Seth Nelson's charter amendment proposal that would eliminate Tampa City Council members from leaving early to run for County Commission

The deadline for Tampa citizens who want to throw their hat in the ring to be interim members of the council to replace John Dingfelder and Linda Saul-Sena is just days away now.

Last we checked,  18 people had filed applications to be considered by the five remaining members of council, who will review the applications in advance, hear two minute pitches by the candidates on July 19, and then, perhaps without any debate, go vote on who they think should serve on Council for the next 7 months plus.  The latest applicants include Barry Cohen, currently a deputy clerk under Pat Frank with the Clerk of the Circuit Court in Hillsborough County.  Restaurateur Angelica Diaz of Seminole Heights and neighborhood activist Spencer Kass.

It's not an ideal situation - having the Council, and not the public choose who will represent Districts 3 (city-wide) and District 4 (South Tampa) for over half a year, but those are the rules.  These new members of Council will soon be deliberating such critical matters as the city's budget beginning next month.  Which is why one such candidate for District 3, family attorney Seth Nelson, has an intriguing proposal so that this situation doesn't present itself in another four years.

Speaking to CL earlier this week, Nelson believes that in the future, city elections should not take place in odd years in March,  the current scenario that occurs five months after a general election that includes races for Hillsborough County Commission. A similar situation existed four years ago, and could very well be the case four years from now (unlike the city council, a County Commission seat is a full time gig, with a much higher salary and more powers).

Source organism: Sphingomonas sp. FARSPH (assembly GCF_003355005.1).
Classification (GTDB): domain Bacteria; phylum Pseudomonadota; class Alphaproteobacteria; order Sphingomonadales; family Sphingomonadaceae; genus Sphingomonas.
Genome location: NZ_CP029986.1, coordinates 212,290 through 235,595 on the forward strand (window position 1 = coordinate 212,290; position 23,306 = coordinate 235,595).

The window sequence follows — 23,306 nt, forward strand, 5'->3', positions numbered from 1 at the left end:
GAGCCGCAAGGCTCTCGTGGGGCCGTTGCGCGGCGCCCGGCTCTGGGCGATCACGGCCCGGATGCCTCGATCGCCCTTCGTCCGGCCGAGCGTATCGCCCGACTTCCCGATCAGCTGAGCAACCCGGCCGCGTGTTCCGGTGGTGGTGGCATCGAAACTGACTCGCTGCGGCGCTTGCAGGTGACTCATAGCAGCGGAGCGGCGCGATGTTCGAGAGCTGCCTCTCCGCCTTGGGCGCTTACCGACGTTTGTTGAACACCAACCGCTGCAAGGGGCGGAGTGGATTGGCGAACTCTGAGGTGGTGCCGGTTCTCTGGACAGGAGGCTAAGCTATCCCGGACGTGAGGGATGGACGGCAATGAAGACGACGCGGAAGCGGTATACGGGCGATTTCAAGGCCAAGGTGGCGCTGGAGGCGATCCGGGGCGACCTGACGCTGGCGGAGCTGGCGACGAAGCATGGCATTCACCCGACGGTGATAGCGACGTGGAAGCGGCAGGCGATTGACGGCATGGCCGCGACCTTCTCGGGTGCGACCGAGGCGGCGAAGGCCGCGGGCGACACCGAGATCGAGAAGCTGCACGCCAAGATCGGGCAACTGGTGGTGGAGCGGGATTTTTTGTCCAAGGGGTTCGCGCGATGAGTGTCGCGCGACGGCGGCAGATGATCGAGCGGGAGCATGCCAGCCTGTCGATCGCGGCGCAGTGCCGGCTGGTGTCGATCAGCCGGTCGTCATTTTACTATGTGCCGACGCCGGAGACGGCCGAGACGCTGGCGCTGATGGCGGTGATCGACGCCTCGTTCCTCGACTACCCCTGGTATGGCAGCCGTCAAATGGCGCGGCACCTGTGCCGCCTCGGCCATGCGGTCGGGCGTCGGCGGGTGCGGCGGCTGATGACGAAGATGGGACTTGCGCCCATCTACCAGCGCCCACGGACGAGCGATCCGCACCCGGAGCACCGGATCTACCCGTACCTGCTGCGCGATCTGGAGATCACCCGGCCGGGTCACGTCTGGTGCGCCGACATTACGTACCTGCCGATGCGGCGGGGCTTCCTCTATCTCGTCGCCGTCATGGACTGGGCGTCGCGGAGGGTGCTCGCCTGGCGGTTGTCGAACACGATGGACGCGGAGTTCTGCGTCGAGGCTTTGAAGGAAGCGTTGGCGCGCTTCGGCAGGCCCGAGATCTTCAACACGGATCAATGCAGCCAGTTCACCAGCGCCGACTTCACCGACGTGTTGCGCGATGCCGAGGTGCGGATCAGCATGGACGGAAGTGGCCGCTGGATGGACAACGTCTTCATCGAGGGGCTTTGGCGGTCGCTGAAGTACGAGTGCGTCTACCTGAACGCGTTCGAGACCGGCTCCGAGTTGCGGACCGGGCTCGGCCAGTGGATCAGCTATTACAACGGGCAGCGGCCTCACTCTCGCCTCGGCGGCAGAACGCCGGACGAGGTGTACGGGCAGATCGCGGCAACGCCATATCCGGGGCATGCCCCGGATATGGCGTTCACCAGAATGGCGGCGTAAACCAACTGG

Nelson is running for the City Council District 3 citywide next year, and has applied for the interim position as well. He  spoke on Monday about the benefits of  having the election in March of the off year election (like 2010, or 2014, or 2018).

"What would have happened is that all City Council members would have served out their complete city council terms before running for County Commission or state house or state senate seats or any of those offices that come up for election in fall of 2010," he says. "They wouldn’t have to resign to run, and they would be completing their term and then  go about their business. "

Furthermore," he continues," what’s happened a lot in previous elections is that people have run for County Commission and they’ve lost that race, or other state races, and then they immediately turn around and run for City Council.  I don’t believe that running for city council representing the city of Tampa should be a consolation process if you don’t win your election in the fall," which is actually what John Dingfelder did in 2002-2003 and Mary Mulhern in 2006-2007 (when asked about them, Nelson said he has the utmost respect for both those officials and wasn't targeting them).

Nelson says the proposal is something that should be reviewed the next time the city's Charter is examined. It actually makes a lot of sense.  Of course, the awkwardness of council members having to resign to run for the commission has taken a dramatic turn this summer, when both John Dingfelder and Linda Saul-Sena screwed up and failed to submit their paperwork in time, forcing them to quit their seats immediately, and now putting the power of selecting their replacements in the hands of the current five council members (and as advertised, Hillsborough Republicans are now pursuing legal action against Dingfelder, with a similar suit against Saul-Sena to come anytime now).

Scroll to read more News Feature articles


Join Creative Loafing Tampa Bay Newsletters

Subscribe now to get the latest news delivered right to your inbox.